This week’s update, however, is mostly about Black Hats, a new edition of which has just been published by Brash Books. For the first time, the book has my real byline, and not “Patrick Culhane.”

Brash has done a spiffy job on it, and I hope to get some copies from them for another book giveaway like the one above. Brash is also going to be bringing out Red Sky in Morning under my preferred title, and that will have the Max Allan Collins byline for the first time, too.

Black Hats is a good companion piece to Scarface and the Untouchable, because it’s about young Al Capone encountering old Wyatt Earp. Though their meeting is fanciful, the research for the book was on the order of the Heller saga and it is one of my favorite novels, and one that continues to attract very serious Hollywood attention.

Harrison Ford has been interested in playing Earp pretty much ever since the novel first came out, and he is still part of the mix – nothing signed-sealed-delivered, mind you. But that he has maintained this continued interest in the novel is exciting.

That’s all I can say at the moment, but if you’ve never read this one, send for the Brash Books edition, please. You will not find it in many book stores – the e-book will drive this one, though the “real” book that Brash has produced is handsome indeed.


Paperback:
E-Book: Amazon Google Play Nook Kobo iTunes

How did the byline “Patrick Culhane” come to appear on both Black Hats and Red Sky? Forgive me if you’ve heard this one, but I believe it’s one of the truly remarkable fuck-ups of my career, and one of the rare ones that I didn’t cause myself.

Shortly after Road to Perdition was a huge movie and the novelization made the USA Today bestseller list and the graphic novel made the New York Times bestseller list, some guy at Border’s (remember them?) told my then-publisher that he was a huge M.A.C. fan, but could sell more M.A.C. books if only the name M.A.C. wasn’t on the cover. I was too well-known, it seems, as a guy who wrote series novels. He promised huge sales if we did some standalone thrillers under a new byline.

Oddly, my real identity was never hidden. It’s prominently revealed on the jackets of both books.

I did not want to do this. My editor stopped short of insisting that I go along with it, and my agent suggested alienating my editor was a really bad idea. And Border’s was really, really powerful, right? So I came up with “Patrick Culhane,” the “Patrick” after my mother Patricia and “Culhane” as a Collins variant.

Understand that I hate pseudonyms. I fought to have my name go on my movie and TV tie-ins, figuring (correctly) that having my byline on things like Saving Private Ryan, Air Force One, American Gangster, CSI and so on would only building my audience. All of those titles either made the New York Times list or USA Today’s or both.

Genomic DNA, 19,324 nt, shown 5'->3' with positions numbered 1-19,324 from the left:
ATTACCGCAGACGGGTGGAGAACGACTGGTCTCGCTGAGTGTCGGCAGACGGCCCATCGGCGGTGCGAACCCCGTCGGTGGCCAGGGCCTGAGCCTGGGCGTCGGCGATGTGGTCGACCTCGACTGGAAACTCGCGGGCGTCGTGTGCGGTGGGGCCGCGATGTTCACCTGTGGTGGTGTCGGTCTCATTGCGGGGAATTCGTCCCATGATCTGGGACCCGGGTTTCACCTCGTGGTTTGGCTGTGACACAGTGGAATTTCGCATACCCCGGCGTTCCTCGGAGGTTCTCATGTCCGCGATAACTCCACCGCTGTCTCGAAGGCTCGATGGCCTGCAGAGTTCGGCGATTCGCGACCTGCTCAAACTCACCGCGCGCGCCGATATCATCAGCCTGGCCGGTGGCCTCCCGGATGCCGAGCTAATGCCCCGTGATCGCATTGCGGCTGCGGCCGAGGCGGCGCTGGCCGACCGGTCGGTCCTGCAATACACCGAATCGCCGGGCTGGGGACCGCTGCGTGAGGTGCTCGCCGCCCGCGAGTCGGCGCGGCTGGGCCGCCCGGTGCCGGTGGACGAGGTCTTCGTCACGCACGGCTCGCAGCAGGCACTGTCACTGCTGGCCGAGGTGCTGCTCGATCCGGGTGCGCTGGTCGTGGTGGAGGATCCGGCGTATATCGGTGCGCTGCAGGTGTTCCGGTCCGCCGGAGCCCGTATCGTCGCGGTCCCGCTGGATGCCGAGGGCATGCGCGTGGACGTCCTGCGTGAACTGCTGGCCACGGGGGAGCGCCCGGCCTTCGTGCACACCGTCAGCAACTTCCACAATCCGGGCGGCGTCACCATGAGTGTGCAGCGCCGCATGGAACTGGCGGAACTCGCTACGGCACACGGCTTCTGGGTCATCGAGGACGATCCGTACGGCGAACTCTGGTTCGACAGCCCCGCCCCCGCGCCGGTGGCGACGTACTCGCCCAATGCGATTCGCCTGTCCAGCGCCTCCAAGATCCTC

The only time I used a pseudonym was on the novelization I Love Trouble, because it was going to be out at the same time as another novelization, plus the movie stunk. I used Patrick again, but also my mother’s maiden name, Rushing, which seemed apt for a book written on a crazy deadline.

I use my name on all but the above exceptions because I am proud of my work, and I want to keep myself honest. I don’t want to hide. I want to acquire readers, not run away from them.

Anyway, I am very pleased that Brash Books – the people who brought you the complete Road to Perdition prose novel, something I thought I would never see – are restoring my name to two of my favorite books. They will also soon be publishing Red Sky under my preferred title, USS Powderkeg.

Now the only thing still unpublished is my original, very loose adaptation of the Dick Tracy movie, in which I fixed all its problems and sins. Getting that in print, however, is a real long shot….

* * *

The advance buzz on Scarface and the Untouchable keeps building.

The Strand’s blog has published a list by my co-author and me looking at ten surprising facts about Al Capone and Eliot Ness.

We are one of the Saturday Evening Post’s top ten late summer reads, for example.

And the History News Network has published an article that Brad and I wrote about the Trump/Manafort/Mueller parallels.

Mystery People showcases us, too.

Out of the blue, here’s an interesting look at Quarry’s List, the second Quarry novel, with lots of comments from readers.

The graphic novel, Quarry’s War, gets a boost here, in a somewhat surprising context. [Note from Nate: This is so bizarre.]

On the Mike Hammer/Spillane front, here’s an interview I did at San Diego Comic Con a few weeks ago.

And another.

Finally, here is a terrific, smart review from the smart, terrific J. Kingston Pierce about Killing Town.

M.A.C.